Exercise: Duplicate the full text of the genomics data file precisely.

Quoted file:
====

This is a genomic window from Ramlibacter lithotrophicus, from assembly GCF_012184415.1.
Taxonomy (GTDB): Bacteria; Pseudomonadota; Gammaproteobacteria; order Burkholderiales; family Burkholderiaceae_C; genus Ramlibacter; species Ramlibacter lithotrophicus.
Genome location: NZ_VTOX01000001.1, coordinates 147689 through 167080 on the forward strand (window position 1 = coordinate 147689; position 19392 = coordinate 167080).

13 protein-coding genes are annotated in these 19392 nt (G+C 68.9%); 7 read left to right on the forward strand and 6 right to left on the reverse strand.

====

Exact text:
This is a genomic window from Ramlibacter lithotrophicus, from assembly GCF_012184415.1.
Taxonomy (GTDB): Bacteria; Pseudomonadota; Gammaproteobacteria; order Burkholderiales; family Burkholderiaceae_C; genus Ramlibacter; species Ramlibacter lithotrophicus.
Genome location: NZ_VTOX01000001.1, coordinates 147689 through 167080 on the forward strand (window position 1 = coordinate 147689; position 19392 = coordinate 167080).

13 protein-coding genes are annotated in these 19392 nt (G+C 68.9%); 7 read left to right on the forward strand and 6 right to left on the reverse strand.